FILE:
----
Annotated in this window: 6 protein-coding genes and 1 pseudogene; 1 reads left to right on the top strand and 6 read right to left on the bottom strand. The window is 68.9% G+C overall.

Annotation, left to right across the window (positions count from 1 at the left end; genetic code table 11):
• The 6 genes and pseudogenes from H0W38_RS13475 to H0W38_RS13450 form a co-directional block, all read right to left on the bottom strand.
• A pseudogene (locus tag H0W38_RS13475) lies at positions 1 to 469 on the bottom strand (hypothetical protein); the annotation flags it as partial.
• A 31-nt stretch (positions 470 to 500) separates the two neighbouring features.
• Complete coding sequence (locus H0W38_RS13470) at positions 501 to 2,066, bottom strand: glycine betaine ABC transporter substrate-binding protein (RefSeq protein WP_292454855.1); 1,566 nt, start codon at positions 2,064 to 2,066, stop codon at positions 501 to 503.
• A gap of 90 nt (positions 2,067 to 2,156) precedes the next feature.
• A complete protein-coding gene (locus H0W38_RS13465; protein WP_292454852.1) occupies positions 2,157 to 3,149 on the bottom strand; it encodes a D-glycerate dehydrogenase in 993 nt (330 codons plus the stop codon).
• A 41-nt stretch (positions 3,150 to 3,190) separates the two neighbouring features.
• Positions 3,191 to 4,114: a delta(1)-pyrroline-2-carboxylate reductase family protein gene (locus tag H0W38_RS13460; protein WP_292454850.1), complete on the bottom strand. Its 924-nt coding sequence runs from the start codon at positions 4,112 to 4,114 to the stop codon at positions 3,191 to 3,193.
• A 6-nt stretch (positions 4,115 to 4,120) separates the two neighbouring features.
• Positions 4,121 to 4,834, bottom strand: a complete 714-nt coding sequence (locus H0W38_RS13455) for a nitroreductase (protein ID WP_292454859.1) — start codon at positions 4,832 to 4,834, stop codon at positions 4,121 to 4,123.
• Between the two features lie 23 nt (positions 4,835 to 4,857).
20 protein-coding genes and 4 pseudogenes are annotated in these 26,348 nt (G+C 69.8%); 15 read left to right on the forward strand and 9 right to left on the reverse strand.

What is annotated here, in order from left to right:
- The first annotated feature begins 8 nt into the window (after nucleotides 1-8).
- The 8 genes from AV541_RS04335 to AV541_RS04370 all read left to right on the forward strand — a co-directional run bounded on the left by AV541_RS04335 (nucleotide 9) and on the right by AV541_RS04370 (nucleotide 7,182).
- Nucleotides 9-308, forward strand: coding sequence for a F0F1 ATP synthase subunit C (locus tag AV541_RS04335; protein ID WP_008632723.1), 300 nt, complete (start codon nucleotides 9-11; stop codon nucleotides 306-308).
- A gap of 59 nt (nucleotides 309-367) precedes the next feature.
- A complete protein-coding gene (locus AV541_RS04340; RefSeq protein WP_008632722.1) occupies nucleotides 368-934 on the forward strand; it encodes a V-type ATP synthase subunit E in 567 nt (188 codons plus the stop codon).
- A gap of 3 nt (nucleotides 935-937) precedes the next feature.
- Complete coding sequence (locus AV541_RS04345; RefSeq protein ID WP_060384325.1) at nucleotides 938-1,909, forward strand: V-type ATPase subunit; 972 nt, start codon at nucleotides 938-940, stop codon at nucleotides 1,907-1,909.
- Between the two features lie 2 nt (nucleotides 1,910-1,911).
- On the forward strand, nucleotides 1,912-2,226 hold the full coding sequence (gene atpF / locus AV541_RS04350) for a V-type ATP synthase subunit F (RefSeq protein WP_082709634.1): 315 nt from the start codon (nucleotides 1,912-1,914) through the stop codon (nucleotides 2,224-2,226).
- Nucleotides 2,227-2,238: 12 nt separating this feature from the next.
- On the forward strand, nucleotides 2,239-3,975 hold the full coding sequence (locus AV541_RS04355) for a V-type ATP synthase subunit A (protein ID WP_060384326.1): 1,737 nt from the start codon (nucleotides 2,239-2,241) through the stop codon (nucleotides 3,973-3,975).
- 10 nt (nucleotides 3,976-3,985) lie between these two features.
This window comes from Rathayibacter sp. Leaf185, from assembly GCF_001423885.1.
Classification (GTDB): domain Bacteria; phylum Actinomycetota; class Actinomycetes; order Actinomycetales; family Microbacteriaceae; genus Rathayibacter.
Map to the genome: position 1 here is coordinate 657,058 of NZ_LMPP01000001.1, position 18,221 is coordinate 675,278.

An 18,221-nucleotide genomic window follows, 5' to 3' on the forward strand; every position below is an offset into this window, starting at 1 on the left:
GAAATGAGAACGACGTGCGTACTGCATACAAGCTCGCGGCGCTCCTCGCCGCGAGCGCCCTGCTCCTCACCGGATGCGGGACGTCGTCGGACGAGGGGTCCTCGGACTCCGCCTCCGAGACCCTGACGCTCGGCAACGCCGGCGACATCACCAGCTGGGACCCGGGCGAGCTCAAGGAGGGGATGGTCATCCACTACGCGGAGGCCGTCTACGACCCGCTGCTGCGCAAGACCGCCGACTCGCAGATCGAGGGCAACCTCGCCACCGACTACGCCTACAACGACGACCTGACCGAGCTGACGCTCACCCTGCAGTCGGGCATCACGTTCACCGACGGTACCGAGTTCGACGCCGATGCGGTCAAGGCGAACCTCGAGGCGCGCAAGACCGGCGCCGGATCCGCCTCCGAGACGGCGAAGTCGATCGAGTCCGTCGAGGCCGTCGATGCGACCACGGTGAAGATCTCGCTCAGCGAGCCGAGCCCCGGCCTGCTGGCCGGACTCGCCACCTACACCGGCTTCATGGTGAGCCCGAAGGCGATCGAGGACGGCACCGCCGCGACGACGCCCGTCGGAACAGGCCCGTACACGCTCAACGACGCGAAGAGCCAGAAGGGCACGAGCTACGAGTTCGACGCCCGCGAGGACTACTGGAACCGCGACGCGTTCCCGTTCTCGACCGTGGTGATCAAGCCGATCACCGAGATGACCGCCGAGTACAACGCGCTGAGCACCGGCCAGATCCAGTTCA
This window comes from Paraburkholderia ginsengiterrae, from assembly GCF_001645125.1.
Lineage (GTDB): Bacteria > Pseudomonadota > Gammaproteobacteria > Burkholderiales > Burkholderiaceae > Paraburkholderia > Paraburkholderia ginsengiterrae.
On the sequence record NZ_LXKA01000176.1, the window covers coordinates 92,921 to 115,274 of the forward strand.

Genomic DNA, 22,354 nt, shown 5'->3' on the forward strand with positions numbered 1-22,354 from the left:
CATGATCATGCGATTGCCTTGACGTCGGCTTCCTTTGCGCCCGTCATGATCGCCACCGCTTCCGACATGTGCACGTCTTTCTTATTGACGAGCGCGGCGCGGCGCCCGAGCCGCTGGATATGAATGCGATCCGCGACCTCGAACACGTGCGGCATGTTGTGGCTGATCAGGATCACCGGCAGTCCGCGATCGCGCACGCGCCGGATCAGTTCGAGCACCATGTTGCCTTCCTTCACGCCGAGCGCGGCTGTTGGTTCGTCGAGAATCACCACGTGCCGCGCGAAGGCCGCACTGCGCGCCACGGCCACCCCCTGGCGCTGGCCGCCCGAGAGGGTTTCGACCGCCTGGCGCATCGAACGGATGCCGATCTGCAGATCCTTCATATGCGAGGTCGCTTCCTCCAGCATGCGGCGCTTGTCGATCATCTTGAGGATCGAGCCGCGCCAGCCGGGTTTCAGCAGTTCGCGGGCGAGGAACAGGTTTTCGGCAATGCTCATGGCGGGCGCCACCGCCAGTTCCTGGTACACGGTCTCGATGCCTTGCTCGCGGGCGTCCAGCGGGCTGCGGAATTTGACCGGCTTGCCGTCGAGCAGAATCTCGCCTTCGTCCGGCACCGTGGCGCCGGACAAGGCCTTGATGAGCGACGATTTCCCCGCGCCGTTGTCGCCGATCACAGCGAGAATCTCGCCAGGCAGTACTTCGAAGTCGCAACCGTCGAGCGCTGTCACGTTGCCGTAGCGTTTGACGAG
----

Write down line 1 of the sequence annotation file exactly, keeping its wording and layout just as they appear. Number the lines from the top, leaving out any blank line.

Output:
Annotated in this window: 6 protein-coding genes and 1 pseudogene; 1 reads left to right on the top strand and 6 read right to left on the bottom strand. The window is 68.9% G+C overall.